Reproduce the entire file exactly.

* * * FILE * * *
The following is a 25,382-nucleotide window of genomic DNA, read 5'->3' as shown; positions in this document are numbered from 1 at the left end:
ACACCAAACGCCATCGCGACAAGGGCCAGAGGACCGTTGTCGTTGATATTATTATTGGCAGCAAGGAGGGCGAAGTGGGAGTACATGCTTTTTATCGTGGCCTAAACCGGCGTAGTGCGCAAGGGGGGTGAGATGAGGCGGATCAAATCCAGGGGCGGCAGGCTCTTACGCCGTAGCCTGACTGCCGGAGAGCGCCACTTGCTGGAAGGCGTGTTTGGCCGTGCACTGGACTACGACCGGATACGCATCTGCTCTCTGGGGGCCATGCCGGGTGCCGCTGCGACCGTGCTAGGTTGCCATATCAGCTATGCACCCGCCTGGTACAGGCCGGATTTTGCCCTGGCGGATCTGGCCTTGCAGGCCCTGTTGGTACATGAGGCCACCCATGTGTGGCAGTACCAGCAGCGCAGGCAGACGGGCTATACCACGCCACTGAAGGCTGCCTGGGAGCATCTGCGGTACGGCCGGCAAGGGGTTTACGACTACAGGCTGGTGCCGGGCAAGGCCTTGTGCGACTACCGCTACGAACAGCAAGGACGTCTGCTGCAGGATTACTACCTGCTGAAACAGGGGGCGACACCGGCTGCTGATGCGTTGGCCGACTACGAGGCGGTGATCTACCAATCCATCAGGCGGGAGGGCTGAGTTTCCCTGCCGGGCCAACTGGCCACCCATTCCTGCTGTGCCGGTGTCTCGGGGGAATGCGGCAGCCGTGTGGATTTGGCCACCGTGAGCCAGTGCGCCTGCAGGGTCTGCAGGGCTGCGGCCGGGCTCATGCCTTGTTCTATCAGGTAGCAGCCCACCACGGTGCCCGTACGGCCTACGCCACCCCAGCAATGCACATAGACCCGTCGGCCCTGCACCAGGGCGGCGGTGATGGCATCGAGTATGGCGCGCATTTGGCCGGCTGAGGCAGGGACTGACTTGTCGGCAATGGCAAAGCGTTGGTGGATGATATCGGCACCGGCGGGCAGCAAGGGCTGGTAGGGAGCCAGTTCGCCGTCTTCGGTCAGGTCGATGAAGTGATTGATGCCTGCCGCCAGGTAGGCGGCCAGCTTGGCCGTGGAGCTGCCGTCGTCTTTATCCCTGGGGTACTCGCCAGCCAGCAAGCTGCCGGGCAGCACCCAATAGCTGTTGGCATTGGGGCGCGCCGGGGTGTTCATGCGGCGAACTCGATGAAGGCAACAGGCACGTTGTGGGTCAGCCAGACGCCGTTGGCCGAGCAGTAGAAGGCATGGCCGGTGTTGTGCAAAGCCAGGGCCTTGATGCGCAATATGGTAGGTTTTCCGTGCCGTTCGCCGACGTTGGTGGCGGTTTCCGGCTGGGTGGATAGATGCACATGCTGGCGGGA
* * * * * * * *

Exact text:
The following is a 25,382-nucleotide window of genomic DNA, read 5'->3' as shown; positions in this document are numbered from 1 at the left end:
ACACCAAACGCCATCGCGACAAGGGCCAGAGGACCGTTGTCGTTGATATTATTATTGGCAGCAAGGAGGGCGAAGTGGGAGTACATGCTTTTTATCGTGGCCTAAACCGGCGTAGTGCGCAAGGGGGGTGAGATGAGGCGGATCAAATCCAGGGGCGGCAGGCTCTTACGCCGTAGCCTGACTGCCGGAGAGCGCCACTTGCTGGAAGGCGTGTTTGGCCGTGCACTGGACTACGACCGGATACGCATCTGCTCTCTGGGGGCCATGCCGGGTGCCGCTGCGACCGTGCTAGGTTGCCATATCAGCTATGCACCCGCCTGGTACAGGCCGGATTTTGCCCTGGCGGATCTGGCCTTGCAGGCCCTGTTGGTACATGAGGCCACCCATGTGTGGCAGTACCAGCAGCGCAGGCAGACGGGCTATACCACGCCACTGAAGGCTGCCTGGGAGCATCTGCGGTACGGCCGGCAAGGGGTTTACGACTACAGGCTGGTGCCGGGCAAGGCCTTGTGCGACTACCGCTACGAACAGCAAGGACGTCTGCTGCAGGATTACTACCTGCTGAAACAGGGGGCGACACCGGCTGCTGATGCGTTGGCCGACTACGAGGCGGTGATCTACCAATCCATCAGGCGGGAGGGCTGAGTTTCCCTGCCGGGCCAACTGGCCACCCATTCCTGCTGTGCCGGTGTCTCGGGGGAATGCGGCAGCCGTGTGGATTTGGCCACCGTGAGCCAGTGCGCCTGCAGGGTCTGCAGGGCTGCGGCCGGGCTCATGCCTTGTTCTATCAGGTAGCAGCCCACCACGGTGCCCGTACGGCCTACGCCACCCCAGCAATGCACATAGACCCGTCGGCCCTGCACCAGGGCGGCGGTGATGGCATCGAGTATGGCGCGCATTTGGCCGGCTGAGGCAGGGACTGACTTGTCGGCAATGGCAAAGCGTTGGTGGATGATATCGGCACCGGCGGGCAGCAAGGGCTGGTAGGGAGCCAGTTCGCCGTCTTCGGTCAGGTCGATGAAGTGATTGATGCCTGCCGCCAGGTAGGCGGCCAGCTTGGCCGTGGAGCTGCCGTCGTCTTTATCCCTGGGGTACTCGCCAGCCAGCAAGCTGCCGGGCAGCACCCAATAGCTGTTGGCATTGGGGCGCGCCGGGGTGTTCATGCGGCGAACTCGATGAAGGCAACAGGCACGTTGTGGGTCAGCCAGACGCCGTTGGCCGAGCAGTAGAAGGCATGGCCGGTGTTGTGCAAAGCCAGGGCCTTGATGCGCAATATGGTAGGTTTTCCGTGCCGTTCGCCGACGTTGGTGGCGGTTTCCGGCTGGGTGGATAGATGCACATGCTGGCGGGA